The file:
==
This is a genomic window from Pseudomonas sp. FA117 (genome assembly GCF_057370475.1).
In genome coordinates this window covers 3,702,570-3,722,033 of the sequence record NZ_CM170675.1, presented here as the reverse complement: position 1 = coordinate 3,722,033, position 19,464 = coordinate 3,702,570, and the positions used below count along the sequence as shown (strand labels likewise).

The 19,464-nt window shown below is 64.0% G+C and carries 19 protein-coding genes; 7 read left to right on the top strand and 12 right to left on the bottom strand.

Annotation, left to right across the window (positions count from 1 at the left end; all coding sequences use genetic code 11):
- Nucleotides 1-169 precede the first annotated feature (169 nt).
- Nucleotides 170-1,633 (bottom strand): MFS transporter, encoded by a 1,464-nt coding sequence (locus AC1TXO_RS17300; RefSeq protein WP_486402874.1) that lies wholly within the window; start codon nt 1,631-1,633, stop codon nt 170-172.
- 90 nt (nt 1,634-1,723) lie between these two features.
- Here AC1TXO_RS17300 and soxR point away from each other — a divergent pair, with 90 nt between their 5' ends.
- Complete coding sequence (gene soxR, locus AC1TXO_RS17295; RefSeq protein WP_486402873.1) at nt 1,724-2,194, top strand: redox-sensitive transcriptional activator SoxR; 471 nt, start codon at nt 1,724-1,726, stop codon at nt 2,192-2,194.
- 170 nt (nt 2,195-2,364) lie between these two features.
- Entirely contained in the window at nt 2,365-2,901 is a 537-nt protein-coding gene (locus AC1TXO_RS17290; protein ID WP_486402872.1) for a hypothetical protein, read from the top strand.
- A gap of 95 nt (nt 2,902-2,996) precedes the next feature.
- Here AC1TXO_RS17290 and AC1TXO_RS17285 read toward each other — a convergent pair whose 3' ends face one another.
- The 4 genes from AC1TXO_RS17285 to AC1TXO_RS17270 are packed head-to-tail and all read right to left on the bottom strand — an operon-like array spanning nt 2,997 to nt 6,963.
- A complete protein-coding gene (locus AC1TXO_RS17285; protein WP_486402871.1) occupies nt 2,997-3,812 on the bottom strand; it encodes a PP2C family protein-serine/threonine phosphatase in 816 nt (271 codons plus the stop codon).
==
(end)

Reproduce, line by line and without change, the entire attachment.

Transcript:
This is a genomic window from Pseudomonas sp. FA117 (genome assembly GCF_057370475.1).
In genome coordinates this window covers 3,702,570-3,722,033 of the sequence record NZ_CM170675.1, presented here as the reverse complement: position 1 = coordinate 3,722,033, position 19,464 = coordinate 3,702,570, and the positions used below count along the sequence as shown (strand labels likewise).

The 19,464-nt window shown below is 64.0% G+C and carries 19 protein-coding genes; 7 read left to right on the top strand and 12 right to left on the bottom strand.

Annotation, left to right across the window (positions count from 1 at the left end; all coding sequences use genetic code 11):
- Nucleotides 1-169 precede the first annotated feature (169 nt).
- Nucleotides 170-1,633 (bottom strand): MFS transporter, encoded by a 1,464-nt coding sequence (locus AC1TXO_RS17300; RefSeq protein WP_486402874.1) that lies wholly within the window; start codon nt 1,631-1,633, stop codon nt 170-172.
- 90 nt (nt 1,634-1,723) lie between these two features.
- Here AC1TXO_RS17300 and soxR point away from each other — a divergent pair, with 90 nt between their 5' ends.
- Complete coding sequence (gene soxR, locus AC1TXO_RS17295; RefSeq protein WP_486402873.1) at nt 1,724-2,194, top strand: redox-sensitive transcriptional activator SoxR; 471 nt, start codon at nt 1,724-1,726, stop codon at nt 2,192-2,194.
- 170 nt (nt 2,195-2,364) lie between these two features.
- Entirely contained in the window at nt 2,365-2,901 is a 537-nt protein-coding gene (locus AC1TXO_RS17290; protein ID WP_486402872.1) for a hypothetical protein, read from the top strand.
- A gap of 95 nt (nt 2,902-2,996) precedes the next feature.
- Here AC1TXO_RS17290 and AC1TXO_RS17285 read toward each other — a convergent pair whose 3' ends face one another.
- The 4 genes from AC1TXO_RS17285 to AC1TXO_RS17270 are packed head-to-tail and all read right to left on the bottom strand — an operon-like array spanning nt 2,997 to nt 6,963.
- A complete protein-coding gene (locus AC1TXO_RS17285; protein WP_486402871.1) occupies nt 2,997-3,812 on the bottom strand; it encodes a PP2C family protein-serine/threonine phosphatase in 816 nt (271 codons plus the stop codon).